In its most confrontational act against the administration yet, Fossil Free Yale made the question of divestment impossible to ignore.

On Thursday, 48 members of FFY entered Woodbridge Hall, the seat of the Yale administration, and staged a sit-in demanding that the University reconsider divestment. This step marks renewed escalation by the group, which has previously worked through formal administrative channels and in recent months, had turned to such techniques as petitions and picketing. But Thursday’s demonstration — which culminated in 19 students being threatened with arrest and receiving infraction tickets — places Yale alongside other universities where the question of divestment has become even more fraught in recent months.

“There have been a lot of sit-ins this semester, and Yale is the first school to have arrested its students,” FFY Communications Coordinator Chelsea Watson ’17 said. “Other schools have let their students stay there.”

While the University maintains that the punitive measures by the Yale Police Department were not arrests and students were not booked, members of FFY maintain that they were told they would be arrested and therefore did not resist further.

Across the country, student activists have staged demonstrations, with varying degrees of pressure and success, calling upon their respective universities to divest from the fossil fuel industry. In February, Divest Harvard — Harvard’s equivalent of FFY — stormed Massachusetts Hall, which houses Harvard President Drew Faust’s office. This demonstration lasted over 24 hours before students vacated the building.

Jasmine Opie, a junior at Harvard and one of the Divest Harvard co-coordinators, said that during their sit-in protests, members of the group came face-to-face with university administrators, who condemned their protest as “disrespectful and coercive interference.” However, unlike Yale, Harvard administrators did not force students to leave the building after normal operating hours.

“Similar tactics have not caused administrators to respond in this way at any of the other schools that have been doing sit-ins,” Opie said.

She added that during the spring, there has been a very “intentional and thought out” decision among student divestment groups around the country to escalate the pressure of campaigns and directly confront university administrators. Divest Harvard plans to hold a weeklong sit-in later this month, and will launch a five-day “Heat Week” event on Monday, which is designed to bring together students, alumni, members of the Harvard community and other advocates for divestment.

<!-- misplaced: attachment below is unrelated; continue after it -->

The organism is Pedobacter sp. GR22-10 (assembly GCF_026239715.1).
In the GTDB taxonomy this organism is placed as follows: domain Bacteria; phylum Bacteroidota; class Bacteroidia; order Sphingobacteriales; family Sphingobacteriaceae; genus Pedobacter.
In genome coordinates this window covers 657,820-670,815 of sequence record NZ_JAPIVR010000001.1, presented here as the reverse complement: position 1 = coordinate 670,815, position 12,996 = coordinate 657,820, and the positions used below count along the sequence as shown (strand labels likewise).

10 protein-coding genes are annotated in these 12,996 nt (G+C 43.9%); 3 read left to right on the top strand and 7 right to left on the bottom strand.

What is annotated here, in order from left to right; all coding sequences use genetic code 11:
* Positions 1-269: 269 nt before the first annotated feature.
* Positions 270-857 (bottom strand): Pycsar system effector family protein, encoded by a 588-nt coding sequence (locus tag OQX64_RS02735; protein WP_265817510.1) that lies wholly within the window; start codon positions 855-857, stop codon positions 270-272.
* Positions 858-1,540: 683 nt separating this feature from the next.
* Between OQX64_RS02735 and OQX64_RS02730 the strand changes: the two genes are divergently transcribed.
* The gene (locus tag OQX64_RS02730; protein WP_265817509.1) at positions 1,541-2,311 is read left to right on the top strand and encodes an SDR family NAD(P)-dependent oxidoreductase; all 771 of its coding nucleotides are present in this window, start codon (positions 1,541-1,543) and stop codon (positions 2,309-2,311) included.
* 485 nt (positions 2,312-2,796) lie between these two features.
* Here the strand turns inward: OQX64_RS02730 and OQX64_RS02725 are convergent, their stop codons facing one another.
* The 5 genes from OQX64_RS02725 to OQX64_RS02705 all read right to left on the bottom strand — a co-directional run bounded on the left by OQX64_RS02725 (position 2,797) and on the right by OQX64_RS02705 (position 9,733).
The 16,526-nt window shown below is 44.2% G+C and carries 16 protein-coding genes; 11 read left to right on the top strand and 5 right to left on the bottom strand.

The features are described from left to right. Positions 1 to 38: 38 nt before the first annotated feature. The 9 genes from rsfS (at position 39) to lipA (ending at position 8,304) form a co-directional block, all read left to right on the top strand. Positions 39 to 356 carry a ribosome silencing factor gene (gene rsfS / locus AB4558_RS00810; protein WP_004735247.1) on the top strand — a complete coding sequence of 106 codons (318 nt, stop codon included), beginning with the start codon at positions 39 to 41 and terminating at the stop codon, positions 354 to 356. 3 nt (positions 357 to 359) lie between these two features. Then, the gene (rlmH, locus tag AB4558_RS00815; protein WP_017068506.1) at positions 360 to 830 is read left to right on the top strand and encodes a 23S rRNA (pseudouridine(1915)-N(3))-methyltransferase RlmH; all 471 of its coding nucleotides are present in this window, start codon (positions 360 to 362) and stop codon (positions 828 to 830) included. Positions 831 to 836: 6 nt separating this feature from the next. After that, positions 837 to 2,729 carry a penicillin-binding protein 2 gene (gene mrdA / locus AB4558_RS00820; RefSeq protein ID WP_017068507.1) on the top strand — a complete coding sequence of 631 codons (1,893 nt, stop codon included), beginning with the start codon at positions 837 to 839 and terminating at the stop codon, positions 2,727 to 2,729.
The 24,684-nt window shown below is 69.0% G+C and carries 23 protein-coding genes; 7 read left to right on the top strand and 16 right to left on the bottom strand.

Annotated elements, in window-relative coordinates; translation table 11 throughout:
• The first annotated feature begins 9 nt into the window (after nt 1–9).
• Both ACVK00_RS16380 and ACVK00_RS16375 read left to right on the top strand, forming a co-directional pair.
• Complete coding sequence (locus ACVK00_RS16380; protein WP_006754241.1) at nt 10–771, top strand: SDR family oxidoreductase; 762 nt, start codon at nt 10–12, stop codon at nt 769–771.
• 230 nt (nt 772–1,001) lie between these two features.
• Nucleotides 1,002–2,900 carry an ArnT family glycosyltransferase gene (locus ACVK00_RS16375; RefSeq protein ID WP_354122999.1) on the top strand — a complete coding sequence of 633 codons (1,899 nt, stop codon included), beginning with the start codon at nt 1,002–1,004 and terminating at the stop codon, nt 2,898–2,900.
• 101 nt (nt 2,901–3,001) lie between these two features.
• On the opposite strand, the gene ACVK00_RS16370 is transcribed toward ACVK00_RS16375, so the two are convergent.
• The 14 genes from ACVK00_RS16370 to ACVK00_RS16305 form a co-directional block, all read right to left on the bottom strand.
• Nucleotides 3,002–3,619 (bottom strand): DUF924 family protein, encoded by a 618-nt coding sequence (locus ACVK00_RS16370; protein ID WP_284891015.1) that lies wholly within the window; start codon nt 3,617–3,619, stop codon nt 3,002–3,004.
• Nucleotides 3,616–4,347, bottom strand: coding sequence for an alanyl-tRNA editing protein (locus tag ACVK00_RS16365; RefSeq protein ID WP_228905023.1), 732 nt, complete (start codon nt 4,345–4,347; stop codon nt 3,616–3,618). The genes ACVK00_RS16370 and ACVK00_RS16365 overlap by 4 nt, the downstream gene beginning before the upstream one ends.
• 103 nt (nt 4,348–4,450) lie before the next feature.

Beyond Yale and Harvard, other student groups at universities across the nation have led to increased demonstrations against the administrations of their respective schools.

Swarthmore Mountain Justice — the student group leading the divestment movement at Swarthmore College — has been engaged in a sit-in since March 19 at a historic hall on campus, with no expressed intent to end the protest. As the Swarthmore sit-in stretches into its third week, dozens of Swarthmore alumni have reportedly joined the sit-in, and more than 300 alumni have pledged to withhold donations to the college until the Board of Managers — the college’s highest governing body — agrees to divest. Meanwhile, fossil fuel divestment groups at the University of Mary Washington and Bowdoin College have also staged sit-ins in recent weeks.

Still, not all student environmental groups plan to engage in confrontational measures with administrators.

Leigh Anne Schriever, a Princeton junior and president of Students United for a Responsible Global Environment, said that though SURGE is not a divestment movement, Schriever described discussion with administrators as “productive” on issues of sustainability on campus. She added that she is aware of the recent demonstrations at Harvard and Yale, and hopes student activism does not “get to that point” at Princeton.

Thursday’s sit-in follows a series of protests held on Beinecke Plaza that culminated in a March 5 letter demanding the University formulate a plan to “address the multiple injustices created by the fossil fuel industry” by midnight on April 1, or face “escalated direct action” by the group.

“Yale just demonstrated to us pretty clearly whose side they are on and it is not our side,” FFY member Lex Barlowe ‘17 said

This is not the first time that Yale students have faced consequences for occupying a University building in protest. In 2005, a group of students staged a sit-in at Yale’s Admissions Office to demand reform to the University’s financial aid policies. When the protestors did not leave, police officers cited students for simple trespassing, and fined them $92 — the same amount Thursday’s protestors now face. Further, during anti-apartheid divestment protests in the 1980s, students were arrested for staging a sit-in inside Yale’s investment office.